“Looks like the Evo is not dissappearing, no matter how hard I try…and I’m gonna run out of fuel soon” - Thought the driver of the Bonham, sweeping the sweat on his forehead with his arm. He took a look at the rear view mirror, and he saw not only the Evo, but the Chupacabra getting closer and closer as well.

Musical suggestion by @Zabhawkin!

(Note that the road is not being rebuilt lore-wise)

With the turns of the mountain pass getting faster and less twisty, the cars were regaining speed. However, the road was still narrow, and nowhere near as straight as the highways the group had encountered before. Some of the drivers opted to grip the turns; others drifted or powerslid them. The group rapidly reached Fontpedrouse, its old, full of stories and aged buildings covering both flanks. Quickly accelerating through the upper street, the Friala was having a drag race against the T-25, its guardian dog barking at the classic sedan. Fearing that he’d crash trying to maneuver inside the narrow street, Otis decided to let the Friala pass him, but not letting the purple car outrun them just yet.

A sucesion of two quick turns. Tyres squealing. Civilians swaying out of the road as fast as they could. The group swarmed through the town like a lightning. The road was finally getting wider, allowing the racers to once again start applying more throttle. Some of the racers took quick peaks at the landscapes present at both sides of the roads; pine trees, mountains, and a ravine. The sun was shining again, slowly melting the snow that was before covering the road. It only covered a part now, and the racers could regain the grip lost during the entrance to the mountain pass.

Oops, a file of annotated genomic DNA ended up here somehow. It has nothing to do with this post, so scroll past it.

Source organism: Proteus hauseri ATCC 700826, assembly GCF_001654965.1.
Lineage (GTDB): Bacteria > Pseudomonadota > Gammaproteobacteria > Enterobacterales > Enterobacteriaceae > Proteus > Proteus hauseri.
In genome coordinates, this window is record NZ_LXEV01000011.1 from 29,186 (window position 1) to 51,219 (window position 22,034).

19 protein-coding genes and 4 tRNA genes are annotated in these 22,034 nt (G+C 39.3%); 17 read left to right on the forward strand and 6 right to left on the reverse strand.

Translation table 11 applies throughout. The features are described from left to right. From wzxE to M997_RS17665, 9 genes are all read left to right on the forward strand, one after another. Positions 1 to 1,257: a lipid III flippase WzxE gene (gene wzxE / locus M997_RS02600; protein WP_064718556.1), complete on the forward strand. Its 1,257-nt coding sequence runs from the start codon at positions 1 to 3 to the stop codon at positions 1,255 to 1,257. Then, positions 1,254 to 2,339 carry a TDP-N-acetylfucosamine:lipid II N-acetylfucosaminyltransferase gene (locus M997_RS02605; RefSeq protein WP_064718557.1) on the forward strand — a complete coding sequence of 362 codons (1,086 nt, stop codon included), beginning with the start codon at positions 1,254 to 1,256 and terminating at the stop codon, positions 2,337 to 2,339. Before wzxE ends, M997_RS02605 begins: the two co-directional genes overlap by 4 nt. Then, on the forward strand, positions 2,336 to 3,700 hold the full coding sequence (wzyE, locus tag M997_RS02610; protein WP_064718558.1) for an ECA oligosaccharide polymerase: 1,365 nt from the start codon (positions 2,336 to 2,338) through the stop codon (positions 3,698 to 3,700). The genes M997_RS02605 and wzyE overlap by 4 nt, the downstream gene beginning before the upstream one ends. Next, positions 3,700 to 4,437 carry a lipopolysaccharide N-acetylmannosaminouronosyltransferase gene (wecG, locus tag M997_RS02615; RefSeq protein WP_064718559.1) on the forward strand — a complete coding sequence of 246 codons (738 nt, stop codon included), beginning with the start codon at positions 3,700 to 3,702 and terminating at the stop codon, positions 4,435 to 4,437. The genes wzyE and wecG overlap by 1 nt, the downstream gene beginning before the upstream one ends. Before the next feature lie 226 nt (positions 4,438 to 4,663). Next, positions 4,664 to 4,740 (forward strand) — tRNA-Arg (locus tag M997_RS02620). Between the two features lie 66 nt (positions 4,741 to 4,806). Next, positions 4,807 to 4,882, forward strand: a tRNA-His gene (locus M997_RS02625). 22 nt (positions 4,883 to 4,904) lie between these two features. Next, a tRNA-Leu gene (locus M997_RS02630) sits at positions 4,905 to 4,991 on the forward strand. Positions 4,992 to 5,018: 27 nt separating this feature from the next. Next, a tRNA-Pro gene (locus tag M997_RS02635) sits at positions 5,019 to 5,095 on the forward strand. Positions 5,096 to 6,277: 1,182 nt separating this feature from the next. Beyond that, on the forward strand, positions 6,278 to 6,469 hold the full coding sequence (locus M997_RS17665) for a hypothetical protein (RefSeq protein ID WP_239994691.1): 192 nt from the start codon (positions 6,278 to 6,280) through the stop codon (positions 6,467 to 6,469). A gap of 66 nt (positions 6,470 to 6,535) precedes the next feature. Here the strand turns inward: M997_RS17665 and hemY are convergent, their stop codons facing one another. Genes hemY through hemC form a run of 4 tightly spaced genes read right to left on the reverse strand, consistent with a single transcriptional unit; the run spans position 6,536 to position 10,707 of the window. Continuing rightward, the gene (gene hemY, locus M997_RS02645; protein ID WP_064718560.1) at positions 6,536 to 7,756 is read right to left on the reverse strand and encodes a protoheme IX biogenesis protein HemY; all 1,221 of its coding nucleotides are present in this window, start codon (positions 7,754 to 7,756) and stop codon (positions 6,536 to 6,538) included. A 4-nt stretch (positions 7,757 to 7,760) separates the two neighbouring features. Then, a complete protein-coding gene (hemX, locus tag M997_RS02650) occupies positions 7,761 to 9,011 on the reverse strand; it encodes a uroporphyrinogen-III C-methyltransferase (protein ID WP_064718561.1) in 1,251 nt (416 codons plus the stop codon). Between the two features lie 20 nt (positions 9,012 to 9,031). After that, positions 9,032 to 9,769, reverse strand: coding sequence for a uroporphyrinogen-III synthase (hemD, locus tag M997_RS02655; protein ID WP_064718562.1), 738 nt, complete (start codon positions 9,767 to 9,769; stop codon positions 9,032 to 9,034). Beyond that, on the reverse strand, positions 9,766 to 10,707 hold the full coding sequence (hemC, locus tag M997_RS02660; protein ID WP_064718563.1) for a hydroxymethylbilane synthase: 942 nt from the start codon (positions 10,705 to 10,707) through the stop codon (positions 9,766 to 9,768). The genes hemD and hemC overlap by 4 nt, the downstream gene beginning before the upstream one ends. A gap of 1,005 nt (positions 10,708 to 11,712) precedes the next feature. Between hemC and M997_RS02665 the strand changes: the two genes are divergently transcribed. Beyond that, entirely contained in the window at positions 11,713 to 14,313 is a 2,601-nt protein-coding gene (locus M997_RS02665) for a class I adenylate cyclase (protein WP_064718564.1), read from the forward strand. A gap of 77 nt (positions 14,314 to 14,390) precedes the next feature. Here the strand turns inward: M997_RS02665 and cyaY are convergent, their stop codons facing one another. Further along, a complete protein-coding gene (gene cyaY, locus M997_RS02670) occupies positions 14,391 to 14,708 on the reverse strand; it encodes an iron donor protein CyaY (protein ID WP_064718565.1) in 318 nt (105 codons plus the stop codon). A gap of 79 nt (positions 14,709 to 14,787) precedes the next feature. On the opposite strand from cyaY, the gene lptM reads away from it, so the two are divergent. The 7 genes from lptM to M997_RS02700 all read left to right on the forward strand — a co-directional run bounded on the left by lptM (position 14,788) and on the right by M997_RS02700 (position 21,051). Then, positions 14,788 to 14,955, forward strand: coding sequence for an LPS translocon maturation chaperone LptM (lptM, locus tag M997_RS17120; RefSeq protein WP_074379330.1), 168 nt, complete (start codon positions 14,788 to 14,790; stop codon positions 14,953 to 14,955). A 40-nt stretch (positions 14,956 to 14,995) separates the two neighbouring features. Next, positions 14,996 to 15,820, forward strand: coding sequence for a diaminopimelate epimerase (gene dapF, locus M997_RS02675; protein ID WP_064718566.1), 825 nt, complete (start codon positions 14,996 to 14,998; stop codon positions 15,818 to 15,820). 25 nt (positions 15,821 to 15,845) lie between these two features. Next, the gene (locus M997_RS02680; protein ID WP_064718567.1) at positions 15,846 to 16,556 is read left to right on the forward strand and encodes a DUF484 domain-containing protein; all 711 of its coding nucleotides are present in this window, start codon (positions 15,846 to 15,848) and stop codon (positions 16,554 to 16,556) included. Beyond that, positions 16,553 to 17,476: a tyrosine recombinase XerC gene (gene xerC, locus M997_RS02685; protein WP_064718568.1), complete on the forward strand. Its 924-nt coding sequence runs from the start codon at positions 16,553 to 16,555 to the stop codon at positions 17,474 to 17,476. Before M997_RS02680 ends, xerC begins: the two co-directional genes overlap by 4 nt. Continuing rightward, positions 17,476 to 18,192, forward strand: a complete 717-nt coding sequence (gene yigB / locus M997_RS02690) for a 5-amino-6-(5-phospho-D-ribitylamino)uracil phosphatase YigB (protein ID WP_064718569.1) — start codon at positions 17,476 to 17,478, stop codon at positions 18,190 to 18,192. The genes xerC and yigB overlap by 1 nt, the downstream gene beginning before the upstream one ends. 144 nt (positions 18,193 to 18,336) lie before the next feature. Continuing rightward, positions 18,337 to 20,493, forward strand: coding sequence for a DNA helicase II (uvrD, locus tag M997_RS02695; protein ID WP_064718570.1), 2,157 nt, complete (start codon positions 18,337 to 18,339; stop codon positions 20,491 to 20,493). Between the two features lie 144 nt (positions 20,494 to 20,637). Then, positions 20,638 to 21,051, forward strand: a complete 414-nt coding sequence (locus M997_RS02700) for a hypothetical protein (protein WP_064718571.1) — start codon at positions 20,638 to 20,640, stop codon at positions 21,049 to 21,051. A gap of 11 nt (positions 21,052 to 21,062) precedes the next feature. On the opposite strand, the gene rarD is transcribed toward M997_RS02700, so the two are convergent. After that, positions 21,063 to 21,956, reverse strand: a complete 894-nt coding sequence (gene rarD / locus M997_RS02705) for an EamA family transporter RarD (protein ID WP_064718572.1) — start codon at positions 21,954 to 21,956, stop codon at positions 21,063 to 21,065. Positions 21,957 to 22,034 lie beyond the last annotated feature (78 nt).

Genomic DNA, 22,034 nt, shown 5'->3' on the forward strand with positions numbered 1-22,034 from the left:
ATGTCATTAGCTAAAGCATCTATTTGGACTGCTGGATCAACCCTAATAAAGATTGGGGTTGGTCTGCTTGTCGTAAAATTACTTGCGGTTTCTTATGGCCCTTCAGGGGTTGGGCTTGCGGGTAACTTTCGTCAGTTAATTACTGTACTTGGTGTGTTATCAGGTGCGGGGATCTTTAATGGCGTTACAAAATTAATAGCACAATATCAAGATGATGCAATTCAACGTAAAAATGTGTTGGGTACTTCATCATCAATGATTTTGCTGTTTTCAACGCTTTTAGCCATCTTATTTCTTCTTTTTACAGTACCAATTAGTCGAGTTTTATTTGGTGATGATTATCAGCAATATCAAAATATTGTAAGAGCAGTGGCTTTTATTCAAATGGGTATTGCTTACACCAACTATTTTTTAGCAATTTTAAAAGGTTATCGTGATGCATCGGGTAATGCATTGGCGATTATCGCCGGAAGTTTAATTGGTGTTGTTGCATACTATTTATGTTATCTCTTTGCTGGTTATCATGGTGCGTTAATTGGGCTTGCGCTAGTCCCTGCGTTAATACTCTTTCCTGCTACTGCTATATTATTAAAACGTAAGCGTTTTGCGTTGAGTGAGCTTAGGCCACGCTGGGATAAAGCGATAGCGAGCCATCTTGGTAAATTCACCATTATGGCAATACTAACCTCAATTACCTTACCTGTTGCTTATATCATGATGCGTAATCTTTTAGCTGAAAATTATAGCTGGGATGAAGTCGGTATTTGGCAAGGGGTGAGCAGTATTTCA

The Bohrs kept drafting behind the Kanata, until the black coupé found an opening; not wasting the opportunity, they got on the inside of the turn, overtaking the gray sports car. As soon as they reached the Pont Séjourné acueduct, the end of the mountains became visible. They managed to get through the border, with the rest of France finally visible!

As they lost altitude, the pass became narrower again. With a quick drift, the NRZ-986 overtook the Interval on the inside, which was not expecting this overtake to take place.

The racers soon reached Ria, which the swarmed once again as quick as they could, trying not to get locked up by a possible police ambush. No police ambush took place, though, and the racers could exit just as they had entered the town. They were finally out of the mountains.

Following the N-116 through the plains, the group soon reached the highway. The Chevallier and the Bushranger had had a battle for a long time at that point, with the Chevallier ultimately leaving an opening the Bushranger used to draft and overtake. However, they remained close together, the Chevallier still threatening to overtake any second.

Joining the A-9, the racers finally floored it. The Guardsman drafted behind the Barracuda, overtaking it as soon as it was up to speed, keeping the place for the time being. The roads were getting closer and closer to the coast, the sun shining strong and confident. Following the stablished route, the racers took a detour from the highway into the Marseillan Plage. As they reached Sète, the next city, they slowed down…they wanted to keep a low profile this time.

To be continued.

Times spreadsheet: